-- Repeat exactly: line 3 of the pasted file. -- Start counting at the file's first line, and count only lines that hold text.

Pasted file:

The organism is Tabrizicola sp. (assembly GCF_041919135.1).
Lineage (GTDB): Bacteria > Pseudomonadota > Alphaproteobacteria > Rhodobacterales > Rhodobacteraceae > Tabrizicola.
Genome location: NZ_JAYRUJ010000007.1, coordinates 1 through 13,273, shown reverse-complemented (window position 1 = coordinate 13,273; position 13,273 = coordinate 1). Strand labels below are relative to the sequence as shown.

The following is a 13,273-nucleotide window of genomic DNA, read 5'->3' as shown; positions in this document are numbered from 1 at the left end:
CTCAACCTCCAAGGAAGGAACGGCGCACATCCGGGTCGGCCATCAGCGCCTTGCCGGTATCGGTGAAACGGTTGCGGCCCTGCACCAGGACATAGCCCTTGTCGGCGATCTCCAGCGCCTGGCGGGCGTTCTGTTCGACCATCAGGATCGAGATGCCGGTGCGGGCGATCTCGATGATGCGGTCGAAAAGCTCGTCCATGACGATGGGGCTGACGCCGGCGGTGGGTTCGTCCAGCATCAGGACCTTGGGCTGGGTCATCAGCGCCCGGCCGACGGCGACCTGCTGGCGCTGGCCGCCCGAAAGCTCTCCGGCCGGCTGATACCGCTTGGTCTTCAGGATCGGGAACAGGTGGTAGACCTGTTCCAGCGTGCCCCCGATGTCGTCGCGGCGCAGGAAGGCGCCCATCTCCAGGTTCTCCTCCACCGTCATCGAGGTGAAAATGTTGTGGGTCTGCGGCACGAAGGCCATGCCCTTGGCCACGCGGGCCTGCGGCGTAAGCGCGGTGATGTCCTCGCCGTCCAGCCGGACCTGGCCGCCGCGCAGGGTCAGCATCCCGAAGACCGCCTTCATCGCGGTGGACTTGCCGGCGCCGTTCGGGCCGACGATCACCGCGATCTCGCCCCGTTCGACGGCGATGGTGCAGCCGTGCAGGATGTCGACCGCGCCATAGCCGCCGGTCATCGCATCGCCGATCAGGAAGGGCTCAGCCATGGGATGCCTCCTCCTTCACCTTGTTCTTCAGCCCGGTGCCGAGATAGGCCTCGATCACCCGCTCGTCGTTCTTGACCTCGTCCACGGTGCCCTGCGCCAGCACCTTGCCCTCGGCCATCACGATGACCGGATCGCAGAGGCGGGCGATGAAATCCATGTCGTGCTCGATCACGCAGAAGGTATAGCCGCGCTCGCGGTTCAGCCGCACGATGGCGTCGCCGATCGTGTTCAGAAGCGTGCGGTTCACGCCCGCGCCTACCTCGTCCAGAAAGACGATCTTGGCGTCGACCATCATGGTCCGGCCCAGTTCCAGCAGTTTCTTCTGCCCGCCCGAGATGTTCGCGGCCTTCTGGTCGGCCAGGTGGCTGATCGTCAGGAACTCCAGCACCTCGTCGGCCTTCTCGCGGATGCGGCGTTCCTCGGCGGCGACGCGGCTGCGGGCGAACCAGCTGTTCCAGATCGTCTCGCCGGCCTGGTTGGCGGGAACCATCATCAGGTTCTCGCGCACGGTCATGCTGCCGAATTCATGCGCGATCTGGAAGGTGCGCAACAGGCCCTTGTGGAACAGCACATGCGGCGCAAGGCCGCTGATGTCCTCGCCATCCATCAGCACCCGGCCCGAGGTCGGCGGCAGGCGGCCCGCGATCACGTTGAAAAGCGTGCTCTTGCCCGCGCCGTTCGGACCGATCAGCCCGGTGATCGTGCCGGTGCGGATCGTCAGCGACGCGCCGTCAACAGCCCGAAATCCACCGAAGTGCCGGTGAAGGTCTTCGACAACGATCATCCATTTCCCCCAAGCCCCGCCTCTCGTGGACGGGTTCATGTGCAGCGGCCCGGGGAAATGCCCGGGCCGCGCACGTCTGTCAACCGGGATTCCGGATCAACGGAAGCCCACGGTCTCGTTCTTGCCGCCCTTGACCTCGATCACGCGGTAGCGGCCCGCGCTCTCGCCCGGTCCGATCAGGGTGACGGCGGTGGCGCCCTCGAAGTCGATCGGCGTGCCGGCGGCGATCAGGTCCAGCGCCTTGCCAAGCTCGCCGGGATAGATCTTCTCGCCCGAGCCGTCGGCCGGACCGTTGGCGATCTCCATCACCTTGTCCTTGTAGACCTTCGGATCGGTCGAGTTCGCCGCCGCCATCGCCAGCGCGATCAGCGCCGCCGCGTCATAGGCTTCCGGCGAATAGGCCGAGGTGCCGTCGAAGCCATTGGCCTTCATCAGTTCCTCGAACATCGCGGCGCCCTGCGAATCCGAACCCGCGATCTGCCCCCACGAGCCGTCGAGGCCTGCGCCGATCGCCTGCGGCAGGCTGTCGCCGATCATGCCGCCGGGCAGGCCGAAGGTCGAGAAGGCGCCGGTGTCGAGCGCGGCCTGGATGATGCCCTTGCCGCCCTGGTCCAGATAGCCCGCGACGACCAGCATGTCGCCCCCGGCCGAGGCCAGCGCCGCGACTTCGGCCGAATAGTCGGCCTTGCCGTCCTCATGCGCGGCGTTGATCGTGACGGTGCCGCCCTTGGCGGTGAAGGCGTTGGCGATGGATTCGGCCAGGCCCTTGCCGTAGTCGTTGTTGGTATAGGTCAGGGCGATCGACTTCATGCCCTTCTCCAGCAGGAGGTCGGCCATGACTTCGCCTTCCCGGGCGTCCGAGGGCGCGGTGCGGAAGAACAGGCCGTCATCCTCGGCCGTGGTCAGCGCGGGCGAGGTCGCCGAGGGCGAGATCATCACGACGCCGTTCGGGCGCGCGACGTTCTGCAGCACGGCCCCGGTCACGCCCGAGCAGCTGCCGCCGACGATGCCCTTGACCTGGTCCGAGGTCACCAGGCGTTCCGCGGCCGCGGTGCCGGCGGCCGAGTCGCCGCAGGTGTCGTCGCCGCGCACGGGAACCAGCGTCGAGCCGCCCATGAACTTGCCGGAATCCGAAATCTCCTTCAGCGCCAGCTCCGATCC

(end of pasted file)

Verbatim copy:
Genome location: NZ_JAYRUJ010000007.1, coordinates 1 through 13,273, shown reverse-complemented (window position 1 = coordinate 13,273; position 13,273 = coordinate 1). Strand labels below are relative to the sequence as shown.